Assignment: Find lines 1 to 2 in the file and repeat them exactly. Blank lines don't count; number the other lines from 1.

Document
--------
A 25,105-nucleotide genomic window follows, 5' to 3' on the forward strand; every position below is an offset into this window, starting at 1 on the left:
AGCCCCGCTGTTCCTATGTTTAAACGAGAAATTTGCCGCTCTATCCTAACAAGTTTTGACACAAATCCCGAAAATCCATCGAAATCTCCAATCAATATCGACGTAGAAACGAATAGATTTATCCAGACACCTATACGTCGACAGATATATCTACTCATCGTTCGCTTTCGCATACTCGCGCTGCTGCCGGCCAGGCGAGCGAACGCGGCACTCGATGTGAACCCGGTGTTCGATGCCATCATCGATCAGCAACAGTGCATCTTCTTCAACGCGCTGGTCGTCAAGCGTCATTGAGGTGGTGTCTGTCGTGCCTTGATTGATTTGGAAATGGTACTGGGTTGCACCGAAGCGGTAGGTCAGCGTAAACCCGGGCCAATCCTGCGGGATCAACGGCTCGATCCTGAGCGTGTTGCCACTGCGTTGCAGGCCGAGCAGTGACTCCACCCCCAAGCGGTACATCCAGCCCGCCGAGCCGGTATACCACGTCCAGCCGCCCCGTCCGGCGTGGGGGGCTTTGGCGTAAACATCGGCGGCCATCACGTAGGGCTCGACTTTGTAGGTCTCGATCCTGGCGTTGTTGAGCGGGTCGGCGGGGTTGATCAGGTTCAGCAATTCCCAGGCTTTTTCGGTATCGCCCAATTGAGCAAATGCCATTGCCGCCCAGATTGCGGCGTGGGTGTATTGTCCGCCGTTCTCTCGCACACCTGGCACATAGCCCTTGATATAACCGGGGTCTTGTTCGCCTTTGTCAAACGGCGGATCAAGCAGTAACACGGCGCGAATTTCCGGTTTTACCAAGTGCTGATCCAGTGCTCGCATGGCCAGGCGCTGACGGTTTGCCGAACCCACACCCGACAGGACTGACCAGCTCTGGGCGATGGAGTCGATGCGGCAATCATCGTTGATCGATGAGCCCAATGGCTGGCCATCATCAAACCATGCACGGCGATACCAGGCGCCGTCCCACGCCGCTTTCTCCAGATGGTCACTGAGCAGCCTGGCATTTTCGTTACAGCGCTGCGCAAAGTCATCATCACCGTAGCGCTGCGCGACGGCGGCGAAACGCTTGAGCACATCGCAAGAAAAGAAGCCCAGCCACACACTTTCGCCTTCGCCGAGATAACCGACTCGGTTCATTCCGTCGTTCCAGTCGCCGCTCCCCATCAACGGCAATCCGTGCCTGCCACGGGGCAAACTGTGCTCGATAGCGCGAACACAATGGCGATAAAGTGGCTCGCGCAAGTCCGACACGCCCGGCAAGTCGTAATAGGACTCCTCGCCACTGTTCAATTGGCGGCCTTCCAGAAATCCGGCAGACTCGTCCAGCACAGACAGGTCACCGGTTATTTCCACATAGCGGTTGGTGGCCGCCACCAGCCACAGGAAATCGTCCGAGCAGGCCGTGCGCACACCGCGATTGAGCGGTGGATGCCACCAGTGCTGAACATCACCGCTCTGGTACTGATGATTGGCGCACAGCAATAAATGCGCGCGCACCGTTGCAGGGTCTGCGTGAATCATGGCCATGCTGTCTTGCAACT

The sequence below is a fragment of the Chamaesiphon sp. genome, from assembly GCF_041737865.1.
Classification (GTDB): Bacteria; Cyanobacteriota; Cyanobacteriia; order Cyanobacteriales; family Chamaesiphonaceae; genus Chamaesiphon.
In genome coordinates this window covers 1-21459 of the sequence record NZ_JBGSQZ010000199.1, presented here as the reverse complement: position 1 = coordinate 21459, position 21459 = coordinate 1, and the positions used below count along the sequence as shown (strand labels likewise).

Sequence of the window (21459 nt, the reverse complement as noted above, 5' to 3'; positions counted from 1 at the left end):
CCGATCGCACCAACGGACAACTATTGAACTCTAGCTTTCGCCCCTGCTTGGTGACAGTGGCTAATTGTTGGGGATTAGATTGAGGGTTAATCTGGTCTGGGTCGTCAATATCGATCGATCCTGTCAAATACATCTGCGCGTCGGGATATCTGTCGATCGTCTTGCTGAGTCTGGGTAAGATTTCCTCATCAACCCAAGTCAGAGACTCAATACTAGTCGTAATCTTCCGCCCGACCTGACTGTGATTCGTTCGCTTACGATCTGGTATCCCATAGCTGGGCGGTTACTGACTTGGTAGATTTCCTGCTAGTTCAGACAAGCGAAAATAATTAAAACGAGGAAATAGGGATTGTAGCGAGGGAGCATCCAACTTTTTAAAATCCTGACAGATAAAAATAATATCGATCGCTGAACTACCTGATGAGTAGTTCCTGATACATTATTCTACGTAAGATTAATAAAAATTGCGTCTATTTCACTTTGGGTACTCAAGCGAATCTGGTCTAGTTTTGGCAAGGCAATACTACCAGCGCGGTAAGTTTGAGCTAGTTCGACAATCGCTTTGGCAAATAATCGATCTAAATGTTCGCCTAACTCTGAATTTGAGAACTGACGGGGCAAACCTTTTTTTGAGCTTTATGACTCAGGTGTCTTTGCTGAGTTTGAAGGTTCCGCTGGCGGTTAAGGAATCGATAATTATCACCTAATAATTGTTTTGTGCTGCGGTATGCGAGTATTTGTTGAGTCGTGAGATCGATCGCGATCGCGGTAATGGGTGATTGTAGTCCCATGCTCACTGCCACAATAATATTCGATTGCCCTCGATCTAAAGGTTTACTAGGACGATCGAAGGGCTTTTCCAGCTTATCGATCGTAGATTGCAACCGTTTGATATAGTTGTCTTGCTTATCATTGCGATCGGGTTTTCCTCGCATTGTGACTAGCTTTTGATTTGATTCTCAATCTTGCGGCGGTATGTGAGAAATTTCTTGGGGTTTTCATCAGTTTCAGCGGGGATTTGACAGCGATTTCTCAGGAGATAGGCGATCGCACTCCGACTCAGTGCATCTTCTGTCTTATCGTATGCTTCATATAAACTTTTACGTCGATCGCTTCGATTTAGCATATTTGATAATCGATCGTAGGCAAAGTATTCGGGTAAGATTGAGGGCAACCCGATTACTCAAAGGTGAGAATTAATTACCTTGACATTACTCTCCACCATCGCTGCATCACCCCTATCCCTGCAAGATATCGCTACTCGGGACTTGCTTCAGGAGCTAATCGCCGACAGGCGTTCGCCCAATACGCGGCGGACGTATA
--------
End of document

A 25,105-nucleotide genomic window follows, 5' to 3' on the forward strand; every position below is an offset into this window, starting at 1 on the left:
AGCCCCGCTGTTCCTATGTTTAAACGAGAAATTTGCCGCTCTATCCTAACAAGTTTTGACACAAATCCCGAAAATCCATCGAAATCTCCAATCAATATCGACGTAGAAACGAATAGATTTATCCAGACACCTATACGTCGACAGATATATCTACTCATCGTTCGCTTTCGCATACTCGCGCTGCTGCCGGCCAGGCGAGCGAACGCGGCACTCGATGTGAACCCGGTGTTCGATGCCATCATCGATCAGCAACAGTGCATCTTCTTCAACGCGCTGGTCGTCAAGCGTCATTGAGGTGGTGTCTGTCGTGCCTTGATTGATTTGGAAATGGTACTGGGTTGCACCGAAGCGGTAGGTCAGCGTAAACCCGGGCCAATCCTGCGGGATCAACGGCTCGATCCTGAGCGTGTTGCCACTGCGTTGCAGGCCGAGCAGTGACTCCACCCCCAAGCGGTACATCCAGCCCGCCGAGCCGGTATACCACGTCCAGCCGCCCCGTCCGGCGTGGGGGGCTTTGGCGTAAACATCGGCGGCCATCACGTAGGGCTCGACTTTGTAGGTCTCGATCCTGGCGTTGTTGAGCGGGTCGGCGGGGTTGATCAGGTTCAGCAATTCCCAGGCTTTTTCGGTATCGCCCAATTGAGCAAATGCCATTGCCGCCCAGATTGCGGCGTGGGTGTATTGTCCGCCGTTCTCTCGCACACCTGGCACATAGCCCTTGATATAACCGGGGTCTTGTTCGCCTTTGTCAAACGGCGGATCAAGCAGTAACACGGCGCGAATTTCCGGTTTTACCAAGTGCTGATCCAGTGCTCGCATGGCCAGGCGCTGACGGTTTGCCGAACCCACACCCGACAGGACTGACCAGCTCTGGGCGATGGAGTCGATGCGGCAATCATCGTTGATCGATGAGCCCAATGGCTGGCCATCATCAAACCATGCACGGCGATACCAGGCGCCGTCCCACGCCGCTTTCTCCAGATGGTCACTGAGCAGCCTGGCATTTTCGTTACAGCGCTGCGCAAAGTCATCATCACCGTAGCGCTGCGCGACGGCGGCGAAACGCTTGAGCACATCGCAAGAAAAGAAGCCCAGCCACACACTTTCGCCTTCGCCGAGATAACCGACTCGGTTCATTCCGTCGTTCCAGTCGCCGCTCCCCATCAACGGCAATCCGTGCCTGCCACGGGGCAAACTGTGCTCGATAGCGCGAACACAATGGCGATAAAGTGGCTCGCGCAAGTCCGACACGCCCGGCAAGTCGTAATAGGACTCCTCGCCACTGTTCAATTGGCGGCCTTCCAGAAATCCGGCAGACTCGTCCAGCACAGACAGGTCACCGGTTATTTCCACATAGCGGTTGGTGGCCGCCACCAGCCACAGGAAATCGTCCGAGCAGGCCGTGCGCACACCGCGATTGAGCGGTGGATGCCACCAGTGCTGAACATCACCGCTCTGGTACTGATGATTGGCGCACAGCAATAAATGCGCGCGCACCGTTGCAGGGTCTGCGTGAATCATGGCCATGCTGTCTTGCAACT